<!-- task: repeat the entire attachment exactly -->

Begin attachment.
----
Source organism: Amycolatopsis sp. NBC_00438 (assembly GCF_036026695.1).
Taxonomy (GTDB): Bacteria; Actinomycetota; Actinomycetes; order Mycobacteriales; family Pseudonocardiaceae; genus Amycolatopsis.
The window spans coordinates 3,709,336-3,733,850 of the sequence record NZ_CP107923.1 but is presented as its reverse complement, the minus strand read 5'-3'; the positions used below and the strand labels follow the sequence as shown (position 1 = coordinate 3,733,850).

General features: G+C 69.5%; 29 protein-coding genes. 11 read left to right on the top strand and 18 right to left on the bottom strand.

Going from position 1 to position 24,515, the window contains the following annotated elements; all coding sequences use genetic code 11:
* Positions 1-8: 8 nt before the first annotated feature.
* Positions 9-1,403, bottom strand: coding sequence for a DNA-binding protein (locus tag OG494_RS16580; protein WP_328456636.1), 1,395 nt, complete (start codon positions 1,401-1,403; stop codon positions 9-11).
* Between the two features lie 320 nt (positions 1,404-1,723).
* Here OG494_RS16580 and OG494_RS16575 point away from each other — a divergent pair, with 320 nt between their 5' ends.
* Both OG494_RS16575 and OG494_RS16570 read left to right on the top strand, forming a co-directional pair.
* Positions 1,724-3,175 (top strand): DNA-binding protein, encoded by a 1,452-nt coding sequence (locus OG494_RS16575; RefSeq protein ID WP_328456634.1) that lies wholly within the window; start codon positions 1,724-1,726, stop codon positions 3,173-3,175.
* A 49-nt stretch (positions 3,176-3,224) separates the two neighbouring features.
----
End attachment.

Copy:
Source organism: Amycolatopsis sp. NBC_00438 (assembly GCF_036026695.1).
Taxonomy (GTDB): Bacteria; Actinomycetota; Actinomycetes; order Mycobacteriales; family Pseudonocardiaceae; genus Amycolatopsis.
The window spans coordinates 3,709,336-3,733,850 of the sequence record NZ_CP107923.1 but is presented as its reverse complement, the minus strand read 5'-3'; the positions used below and the strand labels follow the sequence as shown (position 1 = coordinate 3,733,850).

General features: G+C 69.5%; 29 protein-coding genes. 11 read left to right on the top strand and 18 right to left on the bottom strand.

Going from position 1 to position 24,515, the window contains the following annotated elements; all coding sequences use genetic code 11:
* Positions 1-8: 8 nt before the first annotated feature.
* Positions 9-1,403, bottom strand: coding sequence for a DNA-binding protein (locus tag OG494_RS16580; protein WP_328456636.1), 1,395 nt, complete (start codon positions 1,401-1,403; stop codon positions 9-11).
* Between the two features lie 320 nt (positions 1,404-1,723).
* Here OG494_RS16580 and OG494_RS16575 point away from each other — a divergent pair, with 320 nt between their 5' ends.
* Both OG494_RS16575 and OG494_RS16570 read left to right on the top strand, forming a co-directional pair.
* Positions 1,724-3,175 (top strand): DNA-binding protein, encoded by a 1,452-nt coding sequence (locus OG494_RS16575; RefSeq protein ID WP_328456634.1) that lies wholly within the window; start codon positions 1,724-1,726, stop codon positions 3,173-3,175.
* A 49-nt stretch (positions 3,176-3,224) separates the two neighbouring features.